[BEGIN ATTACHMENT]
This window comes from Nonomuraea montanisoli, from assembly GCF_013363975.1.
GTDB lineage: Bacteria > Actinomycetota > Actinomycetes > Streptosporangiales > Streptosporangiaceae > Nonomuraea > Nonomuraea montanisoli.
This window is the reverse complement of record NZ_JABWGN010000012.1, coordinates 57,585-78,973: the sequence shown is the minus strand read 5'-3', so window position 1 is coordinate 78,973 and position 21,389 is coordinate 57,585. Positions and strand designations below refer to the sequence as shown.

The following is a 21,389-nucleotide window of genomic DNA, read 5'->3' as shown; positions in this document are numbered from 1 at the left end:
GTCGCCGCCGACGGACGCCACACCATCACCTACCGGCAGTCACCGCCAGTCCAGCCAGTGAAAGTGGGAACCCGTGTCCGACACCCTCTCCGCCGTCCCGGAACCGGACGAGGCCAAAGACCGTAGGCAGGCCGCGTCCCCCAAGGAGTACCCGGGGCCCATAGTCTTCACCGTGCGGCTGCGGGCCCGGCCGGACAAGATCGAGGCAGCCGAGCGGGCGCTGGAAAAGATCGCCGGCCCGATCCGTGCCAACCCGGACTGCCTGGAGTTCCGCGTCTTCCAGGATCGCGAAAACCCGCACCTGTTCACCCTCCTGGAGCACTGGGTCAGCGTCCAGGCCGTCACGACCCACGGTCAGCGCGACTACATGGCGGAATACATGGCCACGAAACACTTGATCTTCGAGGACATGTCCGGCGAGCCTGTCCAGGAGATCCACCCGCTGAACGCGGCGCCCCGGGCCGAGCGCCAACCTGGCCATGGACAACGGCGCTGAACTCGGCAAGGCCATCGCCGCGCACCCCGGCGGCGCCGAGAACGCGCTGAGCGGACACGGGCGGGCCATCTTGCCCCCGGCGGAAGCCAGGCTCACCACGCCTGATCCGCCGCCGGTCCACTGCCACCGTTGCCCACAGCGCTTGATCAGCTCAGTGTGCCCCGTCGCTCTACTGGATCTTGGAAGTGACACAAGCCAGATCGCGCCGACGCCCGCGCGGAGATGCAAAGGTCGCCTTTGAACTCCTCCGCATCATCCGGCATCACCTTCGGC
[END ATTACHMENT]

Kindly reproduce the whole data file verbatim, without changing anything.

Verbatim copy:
This window comes from Nonomuraea montanisoli, from assembly GCF_013363975.1.
GTDB lineage: Bacteria > Actinomycetota > Actinomycetes > Streptosporangiales > Streptosporangiaceae > Nonomuraea > Nonomuraea montanisoli.
This window is the reverse complement of record NZ_JABWGN010000012.1, coordinates 57,585-78,973: the sequence shown is the minus strand read 5'-3', so window position 1 is coordinate 78,973 and position 21,389 is coordinate 57,585. Positions and strand designations below refer to the sequence as shown.

The following is a 21,389-nucleotide window of genomic DNA, read 5'->3' as shown; positions in this document are numbered from 1 at the left end:
GTCGCCGCCGACGGACGCCACACCATCACCTACCGGCAGTCACCGCCAGTCCAGCCAGTGAAAGTGGGAACCCGTGTCCGACACCCTCTCCGCCGTCCCGGAACCGGACGAGGCCAAAGACCGTAGGCAGGCCGCGTCCCCCAAGGAGTACCCGGGGCCCATAGTCTTCACCGTGCGGCTGCGGGCCCGGCCGGACAAGATCGAGGCAGCCGAGCGGGCGCTGGAAAAGATCGCCGGCCCGATCCGTGCCAACCCGGACTGCCTGGAGTTCCGCGTCTTCCAGGATCGCGAAAACCCGCACCTGTTCACCCTCCTGGAGCACTGGGTCAGCGTCCAGGCCGTCACGACCCACGGTCAGCGCGACTACATGGCGGAATACATGGCCACGAAACACTTGATCTTCGAGGACATGTCCGGCGAGCCTGTCCAGGAGATCCACCCGCTGAACGCGGCGCCCCGGGCCGAGCGCCAACCTGGCCATGGACAACGGCGCTGAACTCGGCAAGGCCATCGCCGCGCACCCCGGCGGCGCCGAGAACGCGCTGAGCGGACACGGGCGGGCCATCTTGCCCCCGGCGGAAGCCAGGCTCACCACGCCTGATCCGCCGCCGGTCCACTGCCACCGTTGCCCACAGCGCTTGATCAGCTCAGTGTGCCCCGTCGCTCTACTGGATCTTGGAAGTGACACAAGCCAGATCGCGCCGACGCCCGCGCGGAGATGCAAAGGTCGCCTTTGAACTCCTCCGCATCATCCGGCATCACCTTCGGC